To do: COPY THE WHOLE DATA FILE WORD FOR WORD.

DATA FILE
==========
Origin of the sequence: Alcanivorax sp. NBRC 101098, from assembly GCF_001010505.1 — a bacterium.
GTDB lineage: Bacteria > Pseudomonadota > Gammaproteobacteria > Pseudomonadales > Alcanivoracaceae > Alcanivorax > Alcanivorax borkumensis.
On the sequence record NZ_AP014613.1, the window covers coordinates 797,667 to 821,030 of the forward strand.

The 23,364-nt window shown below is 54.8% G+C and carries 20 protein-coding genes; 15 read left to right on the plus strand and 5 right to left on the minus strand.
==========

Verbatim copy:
Origin of the sequence: Alcanivorax sp. NBRC 101098, from assembly GCF_001010505.1 — a bacterium.
GTDB lineage: Bacteria > Pseudomonadota > Gammaproteobacteria > Pseudomonadales > Alcanivoracaceae > Alcanivorax > Alcanivorax borkumensis.
On the sequence record NZ_AP014613.1, the window covers coordinates 797,667 to 821,030 of the forward strand.

The 23,364-nt window shown below is 54.8% G+C and carries 20 protein-coding genes; 15 read left to right on the plus strand and 5 right to left on the minus strand.